Cult Thinking and Queer Thinking as Polar Opposites


First, check out my Introduction to Queer Thinking.  It outlines how queer perspectives exhibit “non-binary” thinking.  Binary thinking is all 1 or 0, black-and-white, all-or-nothing, with no imaginable space in between.  Non-binary thinking celebrates complexity, diversity, and ambiguity that is present everywhere: in nature, in divinity, and in humanity.

Sadly, small cults (like Heaven’s Gate, Jonestown, and the Branch Davidians) have arisen that take the reverse approach, having a strict approach to “truth” and “falsehood,” who’s in and who’s out, etc.  There is no place for a spectrum in their narrow worldview.  That leads to my main thesis: Cult thinking is very binary, and queer thinking is very non-binary.  As such, they are polar opposites.  (Of course, as a queer thinker, I’m not going to say that every person or organization is all one or the other.  That would be ironically contradictory!  Every institution (political, religious, and educational) has elements of both binary and non-binary thought, and no group can or should be all one or the other.  As such, this post is not out to criticize or praise any particular political party or religious organization.  But it does show the poles at both ends, and I’m expressing a preference for one end of the spectrum over the other.)

Here are some contrasts:

Cult thinking is intolerant of ambiguities and complexities.
Queer thinking thrives in ambiguities, overlaps, blurry spots, and blends.

Cult thinking maximizes expectations and obligations.
Queer thinking encourages non-conformity to expectations and obligations. (Cult thinking usually involves black and white/all or nothing dichotomies, especially whether one is “in the group” or not. To be in, you have to be all the way in, and if you are out, you are all the way out and must be avoided. This leads to high levels of conformity.)

Cult thinking has a high emphasis on recruitment, assimilation, and conformity.
Queer thinking has a high emphasis on support of the “other” as they are and loves diversity.

Cult thinking subordinates the good of the individual to the good of the group.
Queer thinking subordinates the good of the group to the good of the individual. (In queer thought, minorities should do what’s authentic and right for them, even if it makes things uncomfortable for a larger group.  I should add that queer thinking does not at all promote individualistic anarchy.  It does not promote a situation where everyone ideally should fend for themselves.  What it does do is acknowledge that in a situation that is set up for the good of a majority population, for that majority, the good of the individual and the good of the group are aligned, because the society is designed for them.  In that situation, and in that situation only, are people whose needs don’t fit the design of the society justified in finding innovative ways to meet their own peculiar needs and to be true to themselves.  Right now our social world is designed from top to bottom for straight cis people, and LGBTQ people should do what’s right for them, even though it will make things less “pretty” in the eyes of those who wish we were not there.)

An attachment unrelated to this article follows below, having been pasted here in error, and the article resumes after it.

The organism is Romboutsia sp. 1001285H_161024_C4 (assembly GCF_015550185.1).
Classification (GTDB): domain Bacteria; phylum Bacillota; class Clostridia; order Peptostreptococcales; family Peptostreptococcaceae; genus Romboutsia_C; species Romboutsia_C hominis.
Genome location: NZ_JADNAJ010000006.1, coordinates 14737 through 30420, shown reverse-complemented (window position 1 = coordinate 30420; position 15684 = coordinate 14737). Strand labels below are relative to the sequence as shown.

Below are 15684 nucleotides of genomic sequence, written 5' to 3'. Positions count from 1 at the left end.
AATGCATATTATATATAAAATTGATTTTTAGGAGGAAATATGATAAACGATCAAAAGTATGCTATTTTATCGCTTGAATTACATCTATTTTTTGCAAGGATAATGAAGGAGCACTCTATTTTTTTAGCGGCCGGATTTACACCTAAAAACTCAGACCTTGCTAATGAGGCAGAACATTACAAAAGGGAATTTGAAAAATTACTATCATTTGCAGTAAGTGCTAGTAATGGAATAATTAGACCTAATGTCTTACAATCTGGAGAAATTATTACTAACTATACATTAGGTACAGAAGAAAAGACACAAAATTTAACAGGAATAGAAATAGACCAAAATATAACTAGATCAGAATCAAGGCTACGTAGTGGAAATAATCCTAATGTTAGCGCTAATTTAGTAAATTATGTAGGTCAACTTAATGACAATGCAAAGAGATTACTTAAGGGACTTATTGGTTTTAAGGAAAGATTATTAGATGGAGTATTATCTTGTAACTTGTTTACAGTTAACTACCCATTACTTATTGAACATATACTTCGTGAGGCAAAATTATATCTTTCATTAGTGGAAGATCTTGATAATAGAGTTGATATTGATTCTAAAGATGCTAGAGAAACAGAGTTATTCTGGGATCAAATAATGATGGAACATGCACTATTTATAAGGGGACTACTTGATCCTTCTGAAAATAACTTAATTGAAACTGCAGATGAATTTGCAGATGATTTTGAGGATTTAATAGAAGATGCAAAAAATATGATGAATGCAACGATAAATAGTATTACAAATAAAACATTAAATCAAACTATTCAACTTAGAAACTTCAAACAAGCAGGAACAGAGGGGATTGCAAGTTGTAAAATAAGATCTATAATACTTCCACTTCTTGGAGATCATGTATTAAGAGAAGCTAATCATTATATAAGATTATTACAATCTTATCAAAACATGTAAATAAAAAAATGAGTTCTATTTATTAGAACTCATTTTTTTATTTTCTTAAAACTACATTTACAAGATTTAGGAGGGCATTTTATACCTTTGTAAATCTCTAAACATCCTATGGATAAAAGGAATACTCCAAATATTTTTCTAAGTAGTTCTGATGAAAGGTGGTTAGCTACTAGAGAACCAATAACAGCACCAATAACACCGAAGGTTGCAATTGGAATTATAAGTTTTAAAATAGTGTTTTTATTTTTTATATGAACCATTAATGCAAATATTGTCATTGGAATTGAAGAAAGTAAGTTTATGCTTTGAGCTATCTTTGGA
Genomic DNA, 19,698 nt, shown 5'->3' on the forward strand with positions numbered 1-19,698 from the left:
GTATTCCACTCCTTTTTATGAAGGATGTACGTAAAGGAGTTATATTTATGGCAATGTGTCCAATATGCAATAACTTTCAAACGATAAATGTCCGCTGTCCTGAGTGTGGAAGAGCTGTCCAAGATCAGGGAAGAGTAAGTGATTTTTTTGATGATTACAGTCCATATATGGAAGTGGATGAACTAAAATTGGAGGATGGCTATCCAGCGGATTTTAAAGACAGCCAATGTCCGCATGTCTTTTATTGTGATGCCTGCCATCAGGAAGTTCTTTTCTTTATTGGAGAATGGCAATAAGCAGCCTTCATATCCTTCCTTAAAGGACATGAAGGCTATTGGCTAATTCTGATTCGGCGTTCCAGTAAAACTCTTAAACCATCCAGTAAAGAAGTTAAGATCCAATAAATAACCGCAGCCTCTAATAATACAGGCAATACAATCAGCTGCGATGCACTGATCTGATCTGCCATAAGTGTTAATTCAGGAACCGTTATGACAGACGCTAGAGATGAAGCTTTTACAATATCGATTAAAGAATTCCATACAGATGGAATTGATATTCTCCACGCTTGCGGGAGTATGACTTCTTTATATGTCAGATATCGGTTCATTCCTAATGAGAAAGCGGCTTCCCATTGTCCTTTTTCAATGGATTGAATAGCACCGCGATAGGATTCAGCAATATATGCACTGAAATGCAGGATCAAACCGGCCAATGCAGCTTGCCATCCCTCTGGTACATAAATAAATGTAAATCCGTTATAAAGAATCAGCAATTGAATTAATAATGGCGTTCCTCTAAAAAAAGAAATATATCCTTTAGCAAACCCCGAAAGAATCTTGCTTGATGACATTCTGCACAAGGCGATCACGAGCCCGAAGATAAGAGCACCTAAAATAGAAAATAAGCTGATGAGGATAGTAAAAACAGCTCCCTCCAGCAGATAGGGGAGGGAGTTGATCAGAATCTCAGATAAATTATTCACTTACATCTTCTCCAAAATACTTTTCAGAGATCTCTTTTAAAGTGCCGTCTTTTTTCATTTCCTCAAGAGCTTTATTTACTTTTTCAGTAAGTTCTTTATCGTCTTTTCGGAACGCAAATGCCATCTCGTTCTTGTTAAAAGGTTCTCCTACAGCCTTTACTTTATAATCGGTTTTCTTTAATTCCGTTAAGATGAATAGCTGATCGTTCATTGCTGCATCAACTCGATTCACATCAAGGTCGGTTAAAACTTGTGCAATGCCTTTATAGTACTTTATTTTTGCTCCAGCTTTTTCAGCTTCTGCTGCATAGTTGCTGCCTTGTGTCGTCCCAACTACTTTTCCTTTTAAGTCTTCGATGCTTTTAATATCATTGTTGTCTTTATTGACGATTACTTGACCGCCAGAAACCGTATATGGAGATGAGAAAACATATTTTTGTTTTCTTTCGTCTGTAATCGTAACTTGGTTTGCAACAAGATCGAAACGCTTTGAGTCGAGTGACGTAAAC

In a cult, the group is narrowly focused on a living leader to whom members display excessively zealous, unquestioning commitment.
In the queer world, there is no central authority, and we focus on diversity and celebrate a multiplicity of voices, even when they are contradictory.  We love those ambiguities!

In a cult, insight flows down the pyramid of power.
In queer organizations, insight arises upward from the lived experiences of the individuals, who are the source of knowledge about their reality. (So, even the flow of knowledge and information is backwards between queer and cult thinking.)

Cult thinking leads to isolation and death.
Queer thinking is life-giving and leads to flourishing and growth.

So in all these ways, cult thinking fortifies binaries and categories, and queer thinking dismantles binaries and categories. LGBTQ people should be proud that queer thinking is the opposite of cult thinking, because we are an especially brilliant light to the world, an important safeguard, and an essential part of the checks-and-balances of any society.

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